Nov. 5, 2001
As the Air Force golf team prepares for its final tournament of the fall season, team captain C1C Ben Leestma will have some added pressure. He will be looking to extend his winning streak to four consecutive tournaments.
Leestma is making a name for himself as one of the nation's premier amateur golfers. In early October, he carded 207 (70-66-71) to win the Falcon Antigua Invitational. His score was the lowest in Air Force history in a 54-hole tournament. He followed that victory up by winning the Service Academies Classic for an unprecedented fourth consecutive season. Already having a great month, Leestma grabbed the individual title at the Louisiana Tech Invitational, winning by six strokes.
Now the team captain and his teammates will head to Palm Desert, Calif., to participate in The Prestige (Nov. 5-6). As the name of the tournament indicates, many prestigious universities will be competing, challenging Leestma to win an unheard of fourth straight title.
"It is a good opportunity to measure myself against the elite players in the country," Leestma said. "My scores have been very competitive, so I know I can do well at The Prestige."
Leestma's golden season is extra special for head golf coach Gene Miranda, who is retiring at the end of the season after 24 years as the Academy's golf coach.
"Leestma is rewriting our record books and could become the best golfer we have ever had at the Academy," Miranda said. "But he is not just a great player. He is also like an assistant coach in a lot of ways. He knows what needs to be done, and sets the example and makes sure his teammates are doing what they should be instead of wasting time."
Leestma has blossomed into one of the top golfers in the country. He is ranked fourth in the Mountain West, one of the top golf conferences in the country, and has developed into an All-American candidate, both athletically and academically with his 3.24 GPA. But he wasn't always a standout golfer. In high school, he never won a tournament and wasn't recruited by any other college - at any level.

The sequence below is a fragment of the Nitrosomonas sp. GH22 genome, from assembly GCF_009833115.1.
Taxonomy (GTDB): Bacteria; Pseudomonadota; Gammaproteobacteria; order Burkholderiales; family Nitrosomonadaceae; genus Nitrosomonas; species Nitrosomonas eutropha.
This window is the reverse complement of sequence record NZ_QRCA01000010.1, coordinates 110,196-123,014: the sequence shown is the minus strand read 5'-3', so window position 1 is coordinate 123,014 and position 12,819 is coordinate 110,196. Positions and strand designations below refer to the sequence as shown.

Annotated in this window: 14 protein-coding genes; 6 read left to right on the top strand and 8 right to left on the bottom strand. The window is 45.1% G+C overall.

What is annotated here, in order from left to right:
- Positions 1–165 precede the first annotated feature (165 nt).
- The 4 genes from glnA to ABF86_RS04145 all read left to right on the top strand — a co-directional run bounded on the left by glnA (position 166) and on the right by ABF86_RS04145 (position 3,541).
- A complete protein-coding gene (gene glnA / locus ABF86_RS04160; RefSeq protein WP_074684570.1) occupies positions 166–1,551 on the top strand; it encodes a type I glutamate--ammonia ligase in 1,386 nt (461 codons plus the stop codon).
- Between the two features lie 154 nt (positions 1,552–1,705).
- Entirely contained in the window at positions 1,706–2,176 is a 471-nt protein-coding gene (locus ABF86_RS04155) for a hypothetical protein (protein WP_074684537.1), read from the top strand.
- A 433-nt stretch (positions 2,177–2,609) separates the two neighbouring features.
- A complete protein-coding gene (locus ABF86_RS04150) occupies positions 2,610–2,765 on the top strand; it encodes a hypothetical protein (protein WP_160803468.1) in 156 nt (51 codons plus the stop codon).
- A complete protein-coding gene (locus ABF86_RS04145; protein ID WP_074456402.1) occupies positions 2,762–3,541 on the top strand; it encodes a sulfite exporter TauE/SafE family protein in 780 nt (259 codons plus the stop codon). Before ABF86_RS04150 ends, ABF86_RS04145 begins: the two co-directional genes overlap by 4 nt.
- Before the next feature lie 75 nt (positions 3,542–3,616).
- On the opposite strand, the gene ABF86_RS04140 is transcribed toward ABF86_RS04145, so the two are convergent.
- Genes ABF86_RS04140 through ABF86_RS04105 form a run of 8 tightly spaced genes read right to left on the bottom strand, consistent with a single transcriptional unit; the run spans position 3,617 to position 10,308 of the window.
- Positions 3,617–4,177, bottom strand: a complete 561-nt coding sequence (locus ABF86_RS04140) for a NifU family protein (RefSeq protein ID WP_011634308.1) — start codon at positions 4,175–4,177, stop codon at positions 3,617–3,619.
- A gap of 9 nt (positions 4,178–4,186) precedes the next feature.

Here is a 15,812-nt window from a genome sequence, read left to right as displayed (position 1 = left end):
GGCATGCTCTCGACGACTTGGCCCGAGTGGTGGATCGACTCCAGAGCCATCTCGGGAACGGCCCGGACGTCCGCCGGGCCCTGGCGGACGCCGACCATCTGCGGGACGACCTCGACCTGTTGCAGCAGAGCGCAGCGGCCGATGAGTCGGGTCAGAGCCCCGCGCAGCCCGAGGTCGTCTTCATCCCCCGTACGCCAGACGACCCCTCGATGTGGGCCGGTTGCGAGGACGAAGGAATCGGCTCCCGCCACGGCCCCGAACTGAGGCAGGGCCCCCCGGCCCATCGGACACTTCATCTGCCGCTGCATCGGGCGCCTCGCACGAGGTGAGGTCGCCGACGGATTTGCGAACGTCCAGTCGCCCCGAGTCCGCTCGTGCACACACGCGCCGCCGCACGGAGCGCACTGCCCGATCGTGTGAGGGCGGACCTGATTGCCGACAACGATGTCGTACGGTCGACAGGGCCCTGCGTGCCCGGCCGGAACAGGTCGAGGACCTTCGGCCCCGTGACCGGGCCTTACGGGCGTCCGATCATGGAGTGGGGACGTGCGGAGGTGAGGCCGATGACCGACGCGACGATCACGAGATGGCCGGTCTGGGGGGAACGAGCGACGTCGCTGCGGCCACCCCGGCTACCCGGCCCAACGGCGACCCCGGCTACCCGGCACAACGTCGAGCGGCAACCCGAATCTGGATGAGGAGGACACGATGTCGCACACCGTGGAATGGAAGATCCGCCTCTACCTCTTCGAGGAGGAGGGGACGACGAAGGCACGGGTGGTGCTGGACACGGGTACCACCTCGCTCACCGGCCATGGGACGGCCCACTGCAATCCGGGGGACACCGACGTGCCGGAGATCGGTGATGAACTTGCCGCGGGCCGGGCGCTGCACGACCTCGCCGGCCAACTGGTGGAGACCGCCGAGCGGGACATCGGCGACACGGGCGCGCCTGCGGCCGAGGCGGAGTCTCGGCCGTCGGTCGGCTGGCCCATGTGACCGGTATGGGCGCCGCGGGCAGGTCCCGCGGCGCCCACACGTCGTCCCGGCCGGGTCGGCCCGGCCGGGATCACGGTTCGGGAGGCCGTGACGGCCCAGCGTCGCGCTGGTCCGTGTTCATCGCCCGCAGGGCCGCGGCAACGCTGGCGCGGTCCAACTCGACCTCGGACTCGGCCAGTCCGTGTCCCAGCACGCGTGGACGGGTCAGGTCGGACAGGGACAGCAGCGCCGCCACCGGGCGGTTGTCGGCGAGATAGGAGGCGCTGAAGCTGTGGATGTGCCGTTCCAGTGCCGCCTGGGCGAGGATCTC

"Leestma was a four-handicap, and we never recruit four-handicaps," Miranda said. "But he had good grades and some raw talent, so I decided to give him a chance. What made him improve so quickly is he's coachable. He listens and works on what you ask him to work on."
And Miranda is grateful he gave the little-known six-foot-four golfer from Houston, Texas, the opportunity to develop. Leestma made the varsity team as a freshman after just two tournaments and is now the Academy's all-time winningest golfer.
"My collegiate success didn't come automatically," Leestma said. "I spent summers playing massive amounts of golf. I was exposed to the golf course everyday. And this year, I played in U.S. Amateur qualifier at Murphy's Creek Golf Course in Denver, which helped to put first tournament jitters behind me."
Experience has certainly benefited Leestma's golf game. He has been in several pressure situations, and knows that he can go out and hit the shots and perform under pressure and win tournaments. But his talent is what carries him. He has shot two rounds of 66 this year, Air Force records for low round.
"He is very long off the tee, which gives him a large advantage," Miranda said. "He is so steady, making a lot of birdies because he is so long off the tee. He has improved dramatically on his wedge shots and getting the ball closer to the hole. He putts with tremendous confidence. He is a polished player."
It isn't just the coach or the Academy that is taking notice of Leestma's accomplishments. The national media is also. PGATour.com recently wrote an article on the senior, and the national publication GolfWorld is requesting interviews.
All eyes will be on Ben Leestma at The Prestige, as he tries to stretch his string of victories to four. While the task is daunting and all odds are against such a feat, Leestma doesn't doubt that he can achieve it.
"I go into every tournament thinking I can win," Leestma said. "Why should this tournament be any different?"